Applying the Kansas Army National Guard framework, we find that Proposal 1 is intended as an arrangement for employees adversely affected by the exercise of management's right to lay off employees under section 7106(a)(2)(A) of the Statute. When management designates employees as "surplus" due to a lack of funding for their positions, those employees are subject to release from their employment pursuant to a reduction-in-force (RIF). The proposal is intended to mitigate the adverse effects on employees of being designated "surplus," and thus subject to a RIF, by requiring management, when it decides to fill vacant positions, to select the employees who will be reassigned from among qualified surplus employees.

In sum, the proposal benefits surplus employees by limiting the circumstances under which management will reassign non-surplus employees to vacant positions and by requiring the reassignment of qualified surplus employees in certain situations.

As to the burden imposed by the proposal on the exercise of management's rights, we found above that the proposal takes effect only after management has decided to use directed reassignments to fill vacant positions in certain situations. We also found that the proposal requires management to reassign only qualified surplus employees. Thus, under the proposal, management retains the discretion as to whether to use directed reassignments of surplus employees to fill vacant positions and would not be required to fill a vacant position through the directed reassignment of an unqualified surplus employee.

Moreover, although as noted above the intended operation of the proposal is somewhat confusing, it is clear that the most stringent limitation that the proposal would impose on management is that it would restrict to some degree management's ability to use non-surplus employees to fill vacant positions. Management would be permitted to fill vacant positions with non-surplus employees if there is no qualified surplus employee available or if filling a position with a non-surplus employee is necessary for job-related reasons. The Agency has not identified any interest, and none is apparent to us, that would be served by the directed reassignment of a non-surplus employee for reasons that are not job-related. See, for example, American Federation of Government Employees, Local 1923 and U.S. Department of Health and Human Services, Health Care Financing Administration, Baltimore, Maryland, 41 FLRA 618, 624 (1992). We find, therefore, that the burden imposed on management's rights is minimal.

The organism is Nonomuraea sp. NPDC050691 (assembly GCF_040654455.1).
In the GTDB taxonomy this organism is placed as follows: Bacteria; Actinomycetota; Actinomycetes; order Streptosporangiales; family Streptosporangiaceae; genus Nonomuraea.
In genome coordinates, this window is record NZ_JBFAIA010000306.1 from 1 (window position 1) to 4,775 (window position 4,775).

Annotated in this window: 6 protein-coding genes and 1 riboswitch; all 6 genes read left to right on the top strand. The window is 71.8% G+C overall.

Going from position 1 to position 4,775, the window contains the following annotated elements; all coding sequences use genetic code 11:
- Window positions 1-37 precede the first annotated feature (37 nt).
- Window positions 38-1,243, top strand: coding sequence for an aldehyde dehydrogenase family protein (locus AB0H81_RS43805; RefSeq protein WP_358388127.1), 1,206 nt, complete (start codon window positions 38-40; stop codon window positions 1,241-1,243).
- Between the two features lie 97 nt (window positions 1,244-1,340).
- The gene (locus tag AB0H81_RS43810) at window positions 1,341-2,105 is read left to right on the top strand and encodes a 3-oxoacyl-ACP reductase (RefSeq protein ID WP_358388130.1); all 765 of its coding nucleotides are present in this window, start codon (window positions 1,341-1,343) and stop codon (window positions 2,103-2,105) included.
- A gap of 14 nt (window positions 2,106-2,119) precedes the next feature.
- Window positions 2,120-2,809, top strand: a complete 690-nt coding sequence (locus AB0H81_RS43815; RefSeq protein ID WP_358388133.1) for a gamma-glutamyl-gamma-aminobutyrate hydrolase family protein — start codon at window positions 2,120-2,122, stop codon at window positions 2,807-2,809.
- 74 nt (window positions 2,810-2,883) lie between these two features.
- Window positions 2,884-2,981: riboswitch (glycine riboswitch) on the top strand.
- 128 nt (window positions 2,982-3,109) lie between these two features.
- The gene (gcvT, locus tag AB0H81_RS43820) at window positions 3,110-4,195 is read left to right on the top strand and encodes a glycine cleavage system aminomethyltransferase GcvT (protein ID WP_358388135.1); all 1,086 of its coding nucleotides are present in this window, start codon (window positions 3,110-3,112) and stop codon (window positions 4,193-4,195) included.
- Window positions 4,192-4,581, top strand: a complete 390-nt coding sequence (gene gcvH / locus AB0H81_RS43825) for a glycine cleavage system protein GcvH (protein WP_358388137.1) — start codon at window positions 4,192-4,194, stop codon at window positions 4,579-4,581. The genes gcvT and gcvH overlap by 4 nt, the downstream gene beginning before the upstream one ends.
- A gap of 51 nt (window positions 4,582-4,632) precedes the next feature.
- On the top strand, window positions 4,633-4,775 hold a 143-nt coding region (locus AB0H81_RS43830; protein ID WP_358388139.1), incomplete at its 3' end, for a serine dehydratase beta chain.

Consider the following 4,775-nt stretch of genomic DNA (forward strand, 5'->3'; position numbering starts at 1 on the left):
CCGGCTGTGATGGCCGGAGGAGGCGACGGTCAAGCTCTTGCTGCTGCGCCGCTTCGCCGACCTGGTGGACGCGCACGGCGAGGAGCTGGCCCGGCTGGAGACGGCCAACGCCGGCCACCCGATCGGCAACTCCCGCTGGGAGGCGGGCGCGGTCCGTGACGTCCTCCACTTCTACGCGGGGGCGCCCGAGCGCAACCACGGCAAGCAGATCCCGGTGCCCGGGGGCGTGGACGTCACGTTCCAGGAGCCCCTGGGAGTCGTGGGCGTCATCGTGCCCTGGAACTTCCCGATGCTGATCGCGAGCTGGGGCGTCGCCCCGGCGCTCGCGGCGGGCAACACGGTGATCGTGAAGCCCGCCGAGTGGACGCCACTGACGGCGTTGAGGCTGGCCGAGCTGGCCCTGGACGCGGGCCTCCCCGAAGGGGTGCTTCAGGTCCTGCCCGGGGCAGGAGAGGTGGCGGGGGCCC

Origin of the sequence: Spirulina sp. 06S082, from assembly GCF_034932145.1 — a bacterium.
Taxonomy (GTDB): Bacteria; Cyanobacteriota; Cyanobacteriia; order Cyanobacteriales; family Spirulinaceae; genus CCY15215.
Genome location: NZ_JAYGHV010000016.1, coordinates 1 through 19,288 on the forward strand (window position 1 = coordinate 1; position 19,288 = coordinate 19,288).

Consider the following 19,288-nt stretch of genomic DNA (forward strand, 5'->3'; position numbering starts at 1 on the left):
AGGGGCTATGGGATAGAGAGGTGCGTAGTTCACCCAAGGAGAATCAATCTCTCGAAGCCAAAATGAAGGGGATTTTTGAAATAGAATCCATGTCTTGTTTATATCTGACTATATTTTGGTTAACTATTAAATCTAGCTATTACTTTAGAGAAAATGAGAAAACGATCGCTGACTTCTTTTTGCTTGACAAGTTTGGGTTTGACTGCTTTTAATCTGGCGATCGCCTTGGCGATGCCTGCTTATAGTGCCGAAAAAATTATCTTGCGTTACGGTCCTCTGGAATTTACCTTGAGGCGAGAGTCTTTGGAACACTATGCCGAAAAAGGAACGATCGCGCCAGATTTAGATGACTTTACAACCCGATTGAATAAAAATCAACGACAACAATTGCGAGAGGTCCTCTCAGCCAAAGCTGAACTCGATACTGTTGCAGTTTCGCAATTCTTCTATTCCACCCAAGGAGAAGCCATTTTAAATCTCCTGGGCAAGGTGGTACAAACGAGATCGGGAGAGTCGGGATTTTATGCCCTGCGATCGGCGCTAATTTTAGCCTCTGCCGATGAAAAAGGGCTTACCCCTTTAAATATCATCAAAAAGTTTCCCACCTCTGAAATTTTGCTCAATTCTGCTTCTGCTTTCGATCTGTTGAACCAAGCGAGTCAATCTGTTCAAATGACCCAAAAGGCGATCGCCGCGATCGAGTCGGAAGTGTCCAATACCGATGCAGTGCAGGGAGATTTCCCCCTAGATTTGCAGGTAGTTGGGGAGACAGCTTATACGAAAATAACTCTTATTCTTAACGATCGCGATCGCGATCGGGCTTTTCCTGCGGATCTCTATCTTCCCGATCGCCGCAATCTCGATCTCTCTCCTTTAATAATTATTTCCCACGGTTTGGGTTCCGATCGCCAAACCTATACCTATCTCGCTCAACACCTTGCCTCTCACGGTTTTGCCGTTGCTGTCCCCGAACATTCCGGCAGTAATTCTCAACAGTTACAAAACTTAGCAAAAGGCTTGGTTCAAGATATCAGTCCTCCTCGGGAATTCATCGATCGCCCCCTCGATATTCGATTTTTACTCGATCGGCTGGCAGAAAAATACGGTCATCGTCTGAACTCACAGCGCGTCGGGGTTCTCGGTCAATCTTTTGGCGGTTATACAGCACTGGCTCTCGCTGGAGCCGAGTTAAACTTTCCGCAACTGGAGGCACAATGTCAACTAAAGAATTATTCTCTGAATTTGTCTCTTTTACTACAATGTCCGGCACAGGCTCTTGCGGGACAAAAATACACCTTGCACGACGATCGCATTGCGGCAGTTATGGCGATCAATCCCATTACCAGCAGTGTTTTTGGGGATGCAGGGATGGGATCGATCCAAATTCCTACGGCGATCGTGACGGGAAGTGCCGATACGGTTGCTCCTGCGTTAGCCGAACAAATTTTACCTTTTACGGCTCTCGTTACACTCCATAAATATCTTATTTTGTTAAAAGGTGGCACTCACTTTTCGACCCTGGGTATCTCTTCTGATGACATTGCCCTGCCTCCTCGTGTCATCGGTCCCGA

We find that the benefits to surplus employees, who would otherwise be released from employment in a RIF, of the limitations imposed by the proposal on management's ability to fill vacant positions and of the requirements for the reassignment of surplus employees to vacant positions greatly outweigh the minimal burden on the exercise of management's rights that would result from the proposal. Therefore, the proposal does not excessively interfere with management's rights to assign employees, under section 7106(a)(2)(A), and, when filling vacant positions, to select from any appropriate source, under section 7106(a)(2)(C)(ii) of the Statute. Consequently, Proposal 1 is an appropriate arrangement within the meaning of section 7106(b)(3) of the Statute. See, for example, American Federation of Government Employees, Local 2024 and U.S. Department of the Navy, Portsmouth Naval Shipyard, Portsmouth, New Hampshire, 37 FLRA 249, 255-58 (1990); American Federation of Government Employees, AFL-CIO, Local 1931 and Department of the Navy, Naval Weapons Station, Concord, California, 32 FLRA 1023, 1035-38 (1988), reversed as to other matters Department of the Navy, Naval Weapons Station, Concord, California v. FLRA, No. 88-7408 (9th Cir. Feb. 7, 1989).